Decline of survival to sexual maturity in C. Elegans shielded from selective forces

1. Apr 5, 2008

amolv06

My Biology text, Evolutionary Analysis, claims that survival to sexual maturity decreased in C. elegans that originated from a single progenitor and were kept in a benign environment to decrease selective forces. This is cited from a paper by Vassilieva in 2000. My book claims that this observation indicates that the majority of mutations are deleterious. My question is, if these organisms were kept in a purely benign environment, why would their survivability decrease? Perhaps I am misunderstanding, and the survivability of the descendants of the original progenitor are lower when reintroduced to their natural environment, but my book makes it seem as though it's saying that survivability would decrease even in a benign environment. Perhaps I am just misunderstanding, but any mutations that did decrease survivability in a benign environment should still have selective forces working against them, correct?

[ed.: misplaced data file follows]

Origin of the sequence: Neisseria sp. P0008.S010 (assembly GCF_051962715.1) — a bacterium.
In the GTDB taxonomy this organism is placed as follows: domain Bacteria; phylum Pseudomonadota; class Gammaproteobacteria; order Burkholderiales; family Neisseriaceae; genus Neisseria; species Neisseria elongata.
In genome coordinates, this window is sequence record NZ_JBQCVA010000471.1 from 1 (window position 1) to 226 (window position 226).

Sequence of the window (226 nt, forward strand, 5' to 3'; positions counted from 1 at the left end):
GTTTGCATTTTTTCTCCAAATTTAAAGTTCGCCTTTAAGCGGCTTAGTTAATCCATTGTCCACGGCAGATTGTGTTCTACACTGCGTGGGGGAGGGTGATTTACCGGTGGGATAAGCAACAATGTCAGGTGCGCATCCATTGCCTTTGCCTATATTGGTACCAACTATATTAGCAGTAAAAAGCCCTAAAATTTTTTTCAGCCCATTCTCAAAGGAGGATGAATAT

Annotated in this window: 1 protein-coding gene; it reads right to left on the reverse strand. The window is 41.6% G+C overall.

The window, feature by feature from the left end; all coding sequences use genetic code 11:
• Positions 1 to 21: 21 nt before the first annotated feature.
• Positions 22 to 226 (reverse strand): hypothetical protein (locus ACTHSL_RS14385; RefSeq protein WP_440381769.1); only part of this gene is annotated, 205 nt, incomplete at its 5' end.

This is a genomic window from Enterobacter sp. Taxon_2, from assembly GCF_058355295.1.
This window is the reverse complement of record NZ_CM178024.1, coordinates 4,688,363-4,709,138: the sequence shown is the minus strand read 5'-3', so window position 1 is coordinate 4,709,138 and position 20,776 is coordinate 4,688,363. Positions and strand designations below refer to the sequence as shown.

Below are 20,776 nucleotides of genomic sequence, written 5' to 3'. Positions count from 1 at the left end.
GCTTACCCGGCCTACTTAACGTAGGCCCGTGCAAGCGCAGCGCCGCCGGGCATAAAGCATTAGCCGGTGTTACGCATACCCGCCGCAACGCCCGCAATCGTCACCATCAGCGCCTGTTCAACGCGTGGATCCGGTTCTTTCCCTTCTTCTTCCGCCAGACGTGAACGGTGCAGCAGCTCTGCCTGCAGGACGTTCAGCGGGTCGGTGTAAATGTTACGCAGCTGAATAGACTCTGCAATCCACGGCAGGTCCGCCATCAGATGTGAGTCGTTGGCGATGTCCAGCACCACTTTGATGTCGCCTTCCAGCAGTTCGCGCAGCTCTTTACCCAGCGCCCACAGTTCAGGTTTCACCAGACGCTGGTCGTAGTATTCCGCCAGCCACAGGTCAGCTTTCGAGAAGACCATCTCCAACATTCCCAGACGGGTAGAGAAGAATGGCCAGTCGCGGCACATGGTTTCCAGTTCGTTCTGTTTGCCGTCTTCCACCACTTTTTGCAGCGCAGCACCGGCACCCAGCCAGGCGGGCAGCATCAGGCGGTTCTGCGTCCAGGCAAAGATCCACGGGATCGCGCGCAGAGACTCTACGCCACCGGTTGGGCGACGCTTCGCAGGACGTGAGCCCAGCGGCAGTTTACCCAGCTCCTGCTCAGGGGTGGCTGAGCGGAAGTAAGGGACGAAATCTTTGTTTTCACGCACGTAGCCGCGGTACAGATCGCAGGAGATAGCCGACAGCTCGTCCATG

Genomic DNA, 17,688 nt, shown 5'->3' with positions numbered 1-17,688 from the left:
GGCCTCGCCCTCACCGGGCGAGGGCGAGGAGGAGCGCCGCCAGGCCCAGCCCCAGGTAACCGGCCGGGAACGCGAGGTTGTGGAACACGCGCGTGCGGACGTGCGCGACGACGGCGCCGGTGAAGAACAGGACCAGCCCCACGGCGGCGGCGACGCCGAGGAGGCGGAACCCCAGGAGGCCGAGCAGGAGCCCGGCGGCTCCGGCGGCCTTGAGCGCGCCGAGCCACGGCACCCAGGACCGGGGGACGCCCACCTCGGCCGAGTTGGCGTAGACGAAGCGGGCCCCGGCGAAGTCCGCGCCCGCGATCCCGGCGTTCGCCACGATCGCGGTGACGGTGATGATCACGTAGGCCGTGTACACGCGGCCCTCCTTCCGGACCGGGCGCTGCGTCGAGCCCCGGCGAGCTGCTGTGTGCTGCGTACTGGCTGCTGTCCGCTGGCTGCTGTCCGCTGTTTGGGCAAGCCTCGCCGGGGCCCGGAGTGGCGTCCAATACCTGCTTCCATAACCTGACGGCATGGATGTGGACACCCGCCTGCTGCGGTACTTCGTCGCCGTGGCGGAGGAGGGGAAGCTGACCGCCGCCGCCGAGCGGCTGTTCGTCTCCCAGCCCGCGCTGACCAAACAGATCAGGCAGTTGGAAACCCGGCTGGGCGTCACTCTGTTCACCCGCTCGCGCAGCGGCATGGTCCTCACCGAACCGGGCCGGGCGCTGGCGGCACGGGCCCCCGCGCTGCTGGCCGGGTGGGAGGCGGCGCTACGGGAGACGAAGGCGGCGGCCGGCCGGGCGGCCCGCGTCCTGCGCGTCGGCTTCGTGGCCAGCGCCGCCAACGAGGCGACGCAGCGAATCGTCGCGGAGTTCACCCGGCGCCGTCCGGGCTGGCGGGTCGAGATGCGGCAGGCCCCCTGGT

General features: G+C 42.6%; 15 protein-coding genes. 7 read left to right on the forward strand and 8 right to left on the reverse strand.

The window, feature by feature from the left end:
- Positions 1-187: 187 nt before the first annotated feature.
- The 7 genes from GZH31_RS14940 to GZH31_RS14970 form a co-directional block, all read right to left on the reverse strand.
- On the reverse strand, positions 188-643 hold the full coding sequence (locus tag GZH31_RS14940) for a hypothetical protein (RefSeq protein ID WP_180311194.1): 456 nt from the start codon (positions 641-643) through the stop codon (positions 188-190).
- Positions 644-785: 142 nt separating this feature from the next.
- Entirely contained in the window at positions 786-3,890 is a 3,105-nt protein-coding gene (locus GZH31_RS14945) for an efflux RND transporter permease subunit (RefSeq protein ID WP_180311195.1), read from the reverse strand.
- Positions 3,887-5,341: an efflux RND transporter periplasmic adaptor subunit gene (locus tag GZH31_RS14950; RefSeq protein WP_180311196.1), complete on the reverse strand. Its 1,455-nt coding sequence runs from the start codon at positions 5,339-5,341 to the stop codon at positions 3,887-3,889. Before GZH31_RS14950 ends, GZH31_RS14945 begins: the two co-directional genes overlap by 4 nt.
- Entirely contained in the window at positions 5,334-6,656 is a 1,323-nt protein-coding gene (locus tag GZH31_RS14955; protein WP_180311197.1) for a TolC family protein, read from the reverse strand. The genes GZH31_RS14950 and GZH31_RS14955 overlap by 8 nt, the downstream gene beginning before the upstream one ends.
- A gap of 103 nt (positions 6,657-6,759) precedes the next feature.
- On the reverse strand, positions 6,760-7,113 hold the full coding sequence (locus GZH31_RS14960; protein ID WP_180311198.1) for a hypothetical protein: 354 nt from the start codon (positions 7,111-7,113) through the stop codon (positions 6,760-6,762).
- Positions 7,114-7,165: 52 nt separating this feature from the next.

2. Apr 5, 2008

Moridin

The majority of mutations are silent, not deleterious. Whether or not a mutation is beneficial, neutral or deleterious also depends on the environment. For instance, Nachman and Crowell [1] estimate that around 3 deleterious mutations out of 175 per generation in humans

[1] Nachman, M. W. and S. L. Crowell. 2000. Estimate of the mutation rate per nucleotide in humans. Genetics 156(1): 297-304.

3. Apr 7, 2008

amolv06

The text Evolutionary Analysis asserts otherwise. In general it states that the selection coefficients are generally (over 70% of the time) less than .02, (http://www.jstor.org/pss/2640707) but that most mutations are slightly deleterious.

Last edited by a moderator: Apr 23, 2017